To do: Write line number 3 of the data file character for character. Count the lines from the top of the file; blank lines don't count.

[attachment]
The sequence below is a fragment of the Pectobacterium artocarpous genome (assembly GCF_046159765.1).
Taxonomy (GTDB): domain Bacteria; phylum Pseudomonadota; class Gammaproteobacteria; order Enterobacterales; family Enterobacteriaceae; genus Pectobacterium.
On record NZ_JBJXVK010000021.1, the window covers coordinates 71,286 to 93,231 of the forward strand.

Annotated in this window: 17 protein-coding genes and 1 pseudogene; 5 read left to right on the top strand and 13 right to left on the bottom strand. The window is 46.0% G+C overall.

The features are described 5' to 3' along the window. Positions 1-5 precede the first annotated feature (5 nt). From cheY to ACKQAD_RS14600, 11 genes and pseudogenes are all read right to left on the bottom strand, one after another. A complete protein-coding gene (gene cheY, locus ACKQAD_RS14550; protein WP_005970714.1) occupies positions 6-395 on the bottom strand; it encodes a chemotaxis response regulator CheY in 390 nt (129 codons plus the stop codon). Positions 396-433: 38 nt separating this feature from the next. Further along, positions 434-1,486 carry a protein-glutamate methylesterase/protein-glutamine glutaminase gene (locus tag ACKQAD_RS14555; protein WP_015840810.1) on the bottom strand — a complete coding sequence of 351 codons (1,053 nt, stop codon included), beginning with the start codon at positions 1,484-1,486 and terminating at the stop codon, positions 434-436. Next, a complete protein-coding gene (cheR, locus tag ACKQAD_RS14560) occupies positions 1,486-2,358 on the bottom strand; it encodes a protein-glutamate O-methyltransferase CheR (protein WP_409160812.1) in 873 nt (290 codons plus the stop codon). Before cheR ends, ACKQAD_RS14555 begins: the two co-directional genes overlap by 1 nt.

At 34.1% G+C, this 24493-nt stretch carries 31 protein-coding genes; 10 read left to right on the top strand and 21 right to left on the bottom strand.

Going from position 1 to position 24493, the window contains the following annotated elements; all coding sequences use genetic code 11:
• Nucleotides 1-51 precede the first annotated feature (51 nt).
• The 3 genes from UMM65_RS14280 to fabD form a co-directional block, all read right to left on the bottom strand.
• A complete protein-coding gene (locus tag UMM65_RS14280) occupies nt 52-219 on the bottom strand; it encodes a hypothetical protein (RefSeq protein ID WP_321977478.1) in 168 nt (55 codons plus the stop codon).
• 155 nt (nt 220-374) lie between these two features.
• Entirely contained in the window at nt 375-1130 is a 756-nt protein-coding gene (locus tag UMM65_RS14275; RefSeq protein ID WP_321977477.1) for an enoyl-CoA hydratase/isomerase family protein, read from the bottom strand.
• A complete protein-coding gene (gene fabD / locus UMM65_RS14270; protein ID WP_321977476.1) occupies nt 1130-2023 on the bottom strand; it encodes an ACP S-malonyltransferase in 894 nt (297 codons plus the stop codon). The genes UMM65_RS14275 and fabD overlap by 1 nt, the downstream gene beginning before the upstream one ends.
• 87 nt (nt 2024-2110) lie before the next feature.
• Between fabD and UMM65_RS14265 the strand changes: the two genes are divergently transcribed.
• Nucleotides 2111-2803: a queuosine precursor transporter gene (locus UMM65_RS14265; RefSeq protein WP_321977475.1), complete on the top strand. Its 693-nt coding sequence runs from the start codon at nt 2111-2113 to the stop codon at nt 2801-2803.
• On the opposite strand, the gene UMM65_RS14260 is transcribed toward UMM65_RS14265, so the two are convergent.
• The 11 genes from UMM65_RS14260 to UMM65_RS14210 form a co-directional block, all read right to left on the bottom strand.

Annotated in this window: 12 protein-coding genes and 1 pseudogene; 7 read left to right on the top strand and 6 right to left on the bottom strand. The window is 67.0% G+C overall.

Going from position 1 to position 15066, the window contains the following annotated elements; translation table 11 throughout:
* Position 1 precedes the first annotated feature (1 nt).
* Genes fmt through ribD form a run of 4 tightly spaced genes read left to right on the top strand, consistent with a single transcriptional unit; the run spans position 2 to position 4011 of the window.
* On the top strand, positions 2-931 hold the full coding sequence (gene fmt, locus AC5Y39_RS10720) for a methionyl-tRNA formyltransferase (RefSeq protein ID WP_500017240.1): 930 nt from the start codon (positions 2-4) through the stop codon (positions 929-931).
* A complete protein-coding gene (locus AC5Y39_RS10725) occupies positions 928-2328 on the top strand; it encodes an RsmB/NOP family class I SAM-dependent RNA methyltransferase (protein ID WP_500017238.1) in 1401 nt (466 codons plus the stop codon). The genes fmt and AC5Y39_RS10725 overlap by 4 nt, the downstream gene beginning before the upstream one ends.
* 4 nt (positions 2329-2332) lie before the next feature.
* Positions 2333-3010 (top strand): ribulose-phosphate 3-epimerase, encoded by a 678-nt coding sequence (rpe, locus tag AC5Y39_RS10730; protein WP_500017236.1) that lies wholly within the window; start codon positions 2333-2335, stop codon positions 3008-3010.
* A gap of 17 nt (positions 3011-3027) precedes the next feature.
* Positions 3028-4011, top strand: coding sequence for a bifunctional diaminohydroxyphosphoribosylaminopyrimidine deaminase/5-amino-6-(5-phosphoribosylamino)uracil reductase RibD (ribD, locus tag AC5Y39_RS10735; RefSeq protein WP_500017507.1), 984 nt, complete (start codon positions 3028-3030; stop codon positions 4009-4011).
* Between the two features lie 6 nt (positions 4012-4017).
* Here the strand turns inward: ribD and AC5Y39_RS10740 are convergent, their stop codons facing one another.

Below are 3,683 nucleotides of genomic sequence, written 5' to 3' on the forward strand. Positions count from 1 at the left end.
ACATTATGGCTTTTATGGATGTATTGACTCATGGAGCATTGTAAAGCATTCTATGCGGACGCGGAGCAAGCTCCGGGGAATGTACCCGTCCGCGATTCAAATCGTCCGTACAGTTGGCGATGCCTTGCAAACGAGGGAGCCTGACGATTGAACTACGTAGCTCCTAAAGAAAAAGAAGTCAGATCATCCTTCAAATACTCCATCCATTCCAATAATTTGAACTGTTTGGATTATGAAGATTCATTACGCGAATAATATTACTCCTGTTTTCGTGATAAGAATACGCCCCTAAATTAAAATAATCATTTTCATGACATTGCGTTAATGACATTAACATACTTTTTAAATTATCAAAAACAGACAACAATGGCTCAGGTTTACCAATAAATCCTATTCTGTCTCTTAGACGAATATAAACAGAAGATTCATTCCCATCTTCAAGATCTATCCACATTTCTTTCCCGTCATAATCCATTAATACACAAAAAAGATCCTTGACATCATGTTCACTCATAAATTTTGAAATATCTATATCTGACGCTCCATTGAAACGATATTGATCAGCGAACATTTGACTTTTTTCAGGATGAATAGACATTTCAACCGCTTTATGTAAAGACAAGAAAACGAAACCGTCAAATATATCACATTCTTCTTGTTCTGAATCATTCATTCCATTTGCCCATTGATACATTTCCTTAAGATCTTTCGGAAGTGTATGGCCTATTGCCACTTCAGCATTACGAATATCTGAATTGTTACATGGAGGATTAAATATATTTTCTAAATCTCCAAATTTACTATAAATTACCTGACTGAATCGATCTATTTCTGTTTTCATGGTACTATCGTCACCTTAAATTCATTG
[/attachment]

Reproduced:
On record NZ_JBJXVK010000021.1, the window covers coordinates 71,286 to 93,231 of the forward strand.